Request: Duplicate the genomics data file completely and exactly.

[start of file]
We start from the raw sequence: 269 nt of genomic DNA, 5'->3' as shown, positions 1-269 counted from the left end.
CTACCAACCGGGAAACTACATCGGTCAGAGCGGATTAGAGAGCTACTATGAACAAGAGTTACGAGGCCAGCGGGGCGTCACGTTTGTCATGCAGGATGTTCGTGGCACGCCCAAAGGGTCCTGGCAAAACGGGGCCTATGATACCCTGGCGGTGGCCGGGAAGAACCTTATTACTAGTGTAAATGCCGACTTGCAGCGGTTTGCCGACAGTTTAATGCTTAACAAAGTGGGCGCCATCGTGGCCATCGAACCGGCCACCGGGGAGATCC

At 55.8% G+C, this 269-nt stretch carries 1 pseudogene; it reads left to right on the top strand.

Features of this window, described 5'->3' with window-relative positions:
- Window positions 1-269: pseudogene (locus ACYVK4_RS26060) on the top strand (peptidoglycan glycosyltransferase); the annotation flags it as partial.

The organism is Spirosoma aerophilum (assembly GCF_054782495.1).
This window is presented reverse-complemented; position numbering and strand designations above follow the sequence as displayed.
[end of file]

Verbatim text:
We start from the raw sequence: 269 nt of genomic DNA, 5'->3' as shown, positions 1-269 counted from the left end.
CTACCAACCGGGAAACTACATCGGTCAGAGCGGATTAGAGAGCTACTATGAACAAGAGTTACGAGGCCAGCGGGGCGTCACGTTTGTCATGCAGGATGTTCGTGGCACGCCCAAAGGGTCCTGGCAAAACGGGGCCTATGATACCCTGGCGGTGGCCGGGAAGAACCTTATTACTAGTGTAAATGCCGACTTGCAGCGGTTTGCCGACAGTTTAATGCTTAACAAAGTGGGCGCCATCGTGGCCATCGAACCGGCCACCGGGGAGATCC

At 55.8% G+C, this 269-nt stretch carries 1 pseudogene; it reads left to right on the top strand.

Features of this window, described 5'->3' with window-relative positions:
- Window positions 1-269: pseudogene (locus ACYVK4_RS26060) on the top strand (peptidoglycan glycosyltransferase); the annotation flags it as partial.

The organism is Spirosoma aerophilum (assembly GCF_054782495.1).
This window is presented reverse-complemented; position numbering and strand designations above follow the sequence as displayed.